Kalantar is waiting for the apology

He won a lawsuit against the Dutch government in 2012 about discrimination against Iranians. But professor Nasser Kalantar is still waiting for the formal apology.

What happened two years ago?

In 2010 – after a resolution by the Security Council of the United Nations – the Dutch government prohibited Dutch-Iranian and Iranian nationals to enter various nuclear facilities. They were also no longer allowed to follow higher education programmes having anything to do with nuclear armament.

Kalantar – who has Iranian and Dutch passports and has worked as a nuclear physicist at the RUG since 1993 – was no longer welcome at meetings at nuclear facilities such as Petten. Some of his PhDs had the same problem.

Kalantar felt it violated the Dutch constitution and key national values.

He went to court with two other plaintiffs and, in 2012, won for the third time in the nation’s highest court.

‘After we won the lawsuit, I was very pleased. This victory is a step forward for freedom of education!’ says nuclear physicist Nasser Kalantar from the RUG.

‘The ruling of the Supreme Court was even stronger than what we asked for, after they decreed that the Dutch State violated an ethnic group’s right to education and that this was against our constitution and European regulations’, he says.

However, two years later, the government still doesn’t want to admit it was wrong.

Deeply puzzled

It seemed only right that the Dutch government should apologize. Yet when Kalantar and the other plaintiffs formally demanded this from the Ministry of Foreign Affairs in 2013, Foreign Minister Frans Timmermans responded that no official apology was necessary. ‘The Dutch State is harming Iranian people by not acknowledging that their behavior was unlawful and discriminatory’, Kalantar says.

They appealed to the National Ombudsman, the institution that handles civilian complaints about the government. The answer was that they are entitled to an apology, but the government still didn’t give in. Kalantar is deeply puzzled. ‘In a framework of law, if a judge tells you that you have not acted correctly, then you have to accept that you have not acted correctly, especially as the government’, he says.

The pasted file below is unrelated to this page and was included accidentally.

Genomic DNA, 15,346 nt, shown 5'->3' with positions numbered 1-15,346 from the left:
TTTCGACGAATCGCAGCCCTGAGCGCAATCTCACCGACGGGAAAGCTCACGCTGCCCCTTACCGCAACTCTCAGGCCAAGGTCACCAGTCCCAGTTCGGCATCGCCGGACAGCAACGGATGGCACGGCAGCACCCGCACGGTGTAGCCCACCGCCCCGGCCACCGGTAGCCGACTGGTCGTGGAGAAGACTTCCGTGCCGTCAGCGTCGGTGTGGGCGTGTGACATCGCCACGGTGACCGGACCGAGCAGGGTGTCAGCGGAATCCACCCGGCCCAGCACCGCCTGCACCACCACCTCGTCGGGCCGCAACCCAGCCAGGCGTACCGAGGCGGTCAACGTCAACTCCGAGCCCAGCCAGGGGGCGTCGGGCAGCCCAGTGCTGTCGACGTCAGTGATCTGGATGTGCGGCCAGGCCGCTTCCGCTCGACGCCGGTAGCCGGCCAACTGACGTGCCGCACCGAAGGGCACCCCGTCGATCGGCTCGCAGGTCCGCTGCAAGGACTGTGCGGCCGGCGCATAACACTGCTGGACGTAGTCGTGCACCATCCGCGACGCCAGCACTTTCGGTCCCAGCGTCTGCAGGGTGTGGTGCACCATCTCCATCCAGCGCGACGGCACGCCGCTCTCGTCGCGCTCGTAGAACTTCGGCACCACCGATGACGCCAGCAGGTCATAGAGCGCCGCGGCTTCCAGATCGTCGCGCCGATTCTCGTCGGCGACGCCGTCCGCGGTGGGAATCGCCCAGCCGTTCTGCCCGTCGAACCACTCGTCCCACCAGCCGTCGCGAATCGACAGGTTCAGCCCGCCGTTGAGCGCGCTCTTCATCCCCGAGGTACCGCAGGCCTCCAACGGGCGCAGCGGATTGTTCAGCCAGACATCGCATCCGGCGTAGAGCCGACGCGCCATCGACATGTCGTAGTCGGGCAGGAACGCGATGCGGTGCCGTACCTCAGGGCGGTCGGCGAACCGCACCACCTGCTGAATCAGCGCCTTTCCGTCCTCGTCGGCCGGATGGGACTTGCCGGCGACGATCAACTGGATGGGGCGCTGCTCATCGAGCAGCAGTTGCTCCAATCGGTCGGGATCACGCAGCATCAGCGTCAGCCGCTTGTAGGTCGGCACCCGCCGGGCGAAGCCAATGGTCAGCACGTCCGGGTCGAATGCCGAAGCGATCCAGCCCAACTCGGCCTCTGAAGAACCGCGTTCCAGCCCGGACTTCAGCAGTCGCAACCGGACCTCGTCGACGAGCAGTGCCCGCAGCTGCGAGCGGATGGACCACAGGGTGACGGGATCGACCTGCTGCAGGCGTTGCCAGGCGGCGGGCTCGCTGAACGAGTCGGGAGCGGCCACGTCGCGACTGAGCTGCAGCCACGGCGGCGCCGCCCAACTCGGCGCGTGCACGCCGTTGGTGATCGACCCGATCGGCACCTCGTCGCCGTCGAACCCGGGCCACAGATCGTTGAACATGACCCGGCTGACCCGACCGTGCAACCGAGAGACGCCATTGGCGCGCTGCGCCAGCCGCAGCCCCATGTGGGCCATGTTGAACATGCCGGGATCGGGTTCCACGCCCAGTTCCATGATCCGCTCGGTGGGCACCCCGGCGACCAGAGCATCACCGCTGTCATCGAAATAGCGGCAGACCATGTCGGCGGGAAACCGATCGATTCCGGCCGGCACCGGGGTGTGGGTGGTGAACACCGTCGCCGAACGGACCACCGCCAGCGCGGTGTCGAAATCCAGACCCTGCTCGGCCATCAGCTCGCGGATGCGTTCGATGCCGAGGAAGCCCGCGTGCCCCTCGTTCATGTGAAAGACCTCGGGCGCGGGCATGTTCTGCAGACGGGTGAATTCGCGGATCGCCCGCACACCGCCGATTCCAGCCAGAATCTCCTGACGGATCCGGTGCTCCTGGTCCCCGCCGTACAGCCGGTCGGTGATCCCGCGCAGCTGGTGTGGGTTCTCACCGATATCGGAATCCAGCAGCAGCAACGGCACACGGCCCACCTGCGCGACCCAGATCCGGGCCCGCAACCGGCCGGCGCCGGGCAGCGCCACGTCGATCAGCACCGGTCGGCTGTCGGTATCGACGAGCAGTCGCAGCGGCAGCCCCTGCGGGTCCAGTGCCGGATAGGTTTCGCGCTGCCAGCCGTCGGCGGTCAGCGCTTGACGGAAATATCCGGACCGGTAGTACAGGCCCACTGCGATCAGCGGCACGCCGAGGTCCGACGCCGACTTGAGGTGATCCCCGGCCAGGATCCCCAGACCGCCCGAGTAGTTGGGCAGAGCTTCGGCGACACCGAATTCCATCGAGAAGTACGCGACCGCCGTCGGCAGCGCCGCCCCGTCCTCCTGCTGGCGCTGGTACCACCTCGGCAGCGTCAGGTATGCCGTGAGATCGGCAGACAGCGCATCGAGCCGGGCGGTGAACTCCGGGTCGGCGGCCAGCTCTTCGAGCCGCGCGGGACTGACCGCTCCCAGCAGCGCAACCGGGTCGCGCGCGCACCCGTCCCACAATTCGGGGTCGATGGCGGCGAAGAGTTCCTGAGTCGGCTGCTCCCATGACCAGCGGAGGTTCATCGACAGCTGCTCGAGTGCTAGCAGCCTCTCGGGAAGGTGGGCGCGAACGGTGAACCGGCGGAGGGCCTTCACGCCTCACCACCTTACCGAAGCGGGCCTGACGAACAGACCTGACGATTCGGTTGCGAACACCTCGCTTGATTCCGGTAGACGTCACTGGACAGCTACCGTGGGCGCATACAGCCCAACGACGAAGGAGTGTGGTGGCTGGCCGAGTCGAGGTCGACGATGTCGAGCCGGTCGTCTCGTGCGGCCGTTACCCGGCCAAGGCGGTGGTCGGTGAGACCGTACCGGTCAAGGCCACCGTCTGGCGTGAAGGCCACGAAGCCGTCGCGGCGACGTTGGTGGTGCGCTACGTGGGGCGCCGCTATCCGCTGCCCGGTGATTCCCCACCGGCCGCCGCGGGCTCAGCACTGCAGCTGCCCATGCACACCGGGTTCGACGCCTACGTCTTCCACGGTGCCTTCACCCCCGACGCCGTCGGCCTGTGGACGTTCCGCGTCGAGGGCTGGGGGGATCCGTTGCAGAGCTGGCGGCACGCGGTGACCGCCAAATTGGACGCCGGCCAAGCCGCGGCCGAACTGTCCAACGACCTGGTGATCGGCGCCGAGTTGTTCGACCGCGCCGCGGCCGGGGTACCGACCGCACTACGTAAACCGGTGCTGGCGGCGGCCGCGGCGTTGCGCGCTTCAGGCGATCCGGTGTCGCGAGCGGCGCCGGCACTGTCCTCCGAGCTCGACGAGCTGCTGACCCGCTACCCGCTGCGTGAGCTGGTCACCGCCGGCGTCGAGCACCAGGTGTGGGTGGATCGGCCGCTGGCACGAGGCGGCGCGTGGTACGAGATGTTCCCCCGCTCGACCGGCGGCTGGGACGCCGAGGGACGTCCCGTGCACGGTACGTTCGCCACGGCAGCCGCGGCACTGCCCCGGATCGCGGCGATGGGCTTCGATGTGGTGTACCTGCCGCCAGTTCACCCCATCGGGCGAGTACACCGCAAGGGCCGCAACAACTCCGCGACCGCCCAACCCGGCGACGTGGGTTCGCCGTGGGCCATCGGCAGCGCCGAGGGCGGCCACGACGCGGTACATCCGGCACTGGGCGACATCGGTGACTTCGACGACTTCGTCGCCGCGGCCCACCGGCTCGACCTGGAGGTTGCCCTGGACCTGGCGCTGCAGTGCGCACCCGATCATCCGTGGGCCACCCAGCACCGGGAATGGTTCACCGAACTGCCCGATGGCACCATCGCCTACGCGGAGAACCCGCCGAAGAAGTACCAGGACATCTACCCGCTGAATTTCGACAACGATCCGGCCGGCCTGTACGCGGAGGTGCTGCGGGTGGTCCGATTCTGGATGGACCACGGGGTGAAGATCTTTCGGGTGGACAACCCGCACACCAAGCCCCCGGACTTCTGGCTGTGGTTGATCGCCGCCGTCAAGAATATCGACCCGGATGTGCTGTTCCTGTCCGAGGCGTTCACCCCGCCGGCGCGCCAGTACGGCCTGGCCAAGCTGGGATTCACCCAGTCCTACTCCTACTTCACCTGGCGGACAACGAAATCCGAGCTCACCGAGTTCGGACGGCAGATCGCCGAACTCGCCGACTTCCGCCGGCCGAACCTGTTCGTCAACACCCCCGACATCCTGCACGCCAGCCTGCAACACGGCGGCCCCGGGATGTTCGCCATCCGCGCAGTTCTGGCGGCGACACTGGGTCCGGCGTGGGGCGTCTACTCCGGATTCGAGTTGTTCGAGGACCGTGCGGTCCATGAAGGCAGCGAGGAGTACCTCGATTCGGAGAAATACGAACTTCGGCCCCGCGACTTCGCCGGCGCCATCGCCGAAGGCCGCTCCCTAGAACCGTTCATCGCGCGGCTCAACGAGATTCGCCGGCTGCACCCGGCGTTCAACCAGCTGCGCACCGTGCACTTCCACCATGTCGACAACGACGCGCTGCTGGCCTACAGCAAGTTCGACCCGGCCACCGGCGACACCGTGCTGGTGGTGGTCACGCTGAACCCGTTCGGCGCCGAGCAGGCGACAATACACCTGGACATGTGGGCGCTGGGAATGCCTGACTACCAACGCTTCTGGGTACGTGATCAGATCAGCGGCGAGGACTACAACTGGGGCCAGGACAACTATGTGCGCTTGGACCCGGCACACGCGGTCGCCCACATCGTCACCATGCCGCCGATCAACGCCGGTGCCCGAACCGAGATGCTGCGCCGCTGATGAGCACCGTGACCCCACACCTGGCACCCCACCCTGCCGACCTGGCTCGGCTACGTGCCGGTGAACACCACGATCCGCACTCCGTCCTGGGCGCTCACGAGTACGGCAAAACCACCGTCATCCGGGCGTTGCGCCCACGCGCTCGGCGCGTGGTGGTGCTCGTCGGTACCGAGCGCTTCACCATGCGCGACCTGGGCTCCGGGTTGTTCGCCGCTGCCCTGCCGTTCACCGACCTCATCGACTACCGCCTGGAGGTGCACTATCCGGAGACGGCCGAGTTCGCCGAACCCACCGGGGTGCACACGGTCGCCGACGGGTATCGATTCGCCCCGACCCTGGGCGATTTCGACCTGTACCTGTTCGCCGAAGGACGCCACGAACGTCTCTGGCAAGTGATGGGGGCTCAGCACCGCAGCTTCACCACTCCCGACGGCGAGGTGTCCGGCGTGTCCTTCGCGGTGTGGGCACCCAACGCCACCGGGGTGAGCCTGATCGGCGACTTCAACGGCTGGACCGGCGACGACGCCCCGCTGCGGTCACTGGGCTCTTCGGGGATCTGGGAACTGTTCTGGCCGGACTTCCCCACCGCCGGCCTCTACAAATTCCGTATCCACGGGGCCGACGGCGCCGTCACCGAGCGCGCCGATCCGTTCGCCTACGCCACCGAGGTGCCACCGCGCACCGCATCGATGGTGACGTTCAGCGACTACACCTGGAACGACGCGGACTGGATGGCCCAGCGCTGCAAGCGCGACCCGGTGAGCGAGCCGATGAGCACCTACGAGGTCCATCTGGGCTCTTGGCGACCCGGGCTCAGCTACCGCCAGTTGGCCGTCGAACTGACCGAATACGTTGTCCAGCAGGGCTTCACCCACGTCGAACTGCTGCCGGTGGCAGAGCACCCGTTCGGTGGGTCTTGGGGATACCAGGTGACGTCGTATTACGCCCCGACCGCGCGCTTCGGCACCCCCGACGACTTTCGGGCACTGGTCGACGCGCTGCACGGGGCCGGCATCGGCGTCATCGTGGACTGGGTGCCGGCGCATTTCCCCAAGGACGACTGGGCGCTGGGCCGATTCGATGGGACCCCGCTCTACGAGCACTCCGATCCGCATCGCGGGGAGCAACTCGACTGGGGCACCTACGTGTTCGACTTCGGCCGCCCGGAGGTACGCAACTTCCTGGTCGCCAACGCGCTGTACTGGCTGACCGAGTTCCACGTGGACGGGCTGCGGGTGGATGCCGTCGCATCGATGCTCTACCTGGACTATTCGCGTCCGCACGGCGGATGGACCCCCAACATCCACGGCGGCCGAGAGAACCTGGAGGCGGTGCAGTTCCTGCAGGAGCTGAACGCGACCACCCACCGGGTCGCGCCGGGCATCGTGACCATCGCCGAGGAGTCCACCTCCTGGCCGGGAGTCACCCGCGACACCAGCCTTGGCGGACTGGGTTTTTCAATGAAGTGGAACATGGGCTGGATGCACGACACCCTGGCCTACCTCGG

‘What worries me is the mentality of the state and what drives these modes of thinking in policy implementation. The state does not seem to acknowledge how its measures are damaging people who do not deserve it’, Kalantar continues. ‘It is important to discuss the real issues that drive some people in our government to implement such discriminatory regulations in the first place. The fact that such deep discussions do not come up really upsets me.’

Shift to the right in Europe

Today, the regulation against Iranians is gone. In its place, all students and researchers in disciplines which might contribute to dangerous activities are to be screened, regardless of their nationality. ‘A step forward’, says Kalantar.

But he remains disappointed: ‘It’s ridiculous and sad’ at the same time, he says. ‘What else can I do but laugh at the absurdity of the situation? You win the case three times and the other side does not see any reason for having to apologize for wrong-doing!’

Ironically, Norway has recently implemented similar international sanctions resulting in the expulsion of Iranian academics from the country. ‘This is very bad’, Kalantar says. ‘What worries me most is the shift we see to the right in Europe. You can make many regulations that discrimination is against the law, but people’s initial mentality of animosity will eventually prevail if left unaddressed.’

Update 10/9/2014:

Nasser Kalantar did speak to Foreign Minister Frans Timmermans who was opening the Academic Year. ‘It was impossible to discuss this with him with all the crowd around. I had a brief exchange with him. By the way, my presence there was not because of him. I was there as a professor of the university for the opening of the academic year.’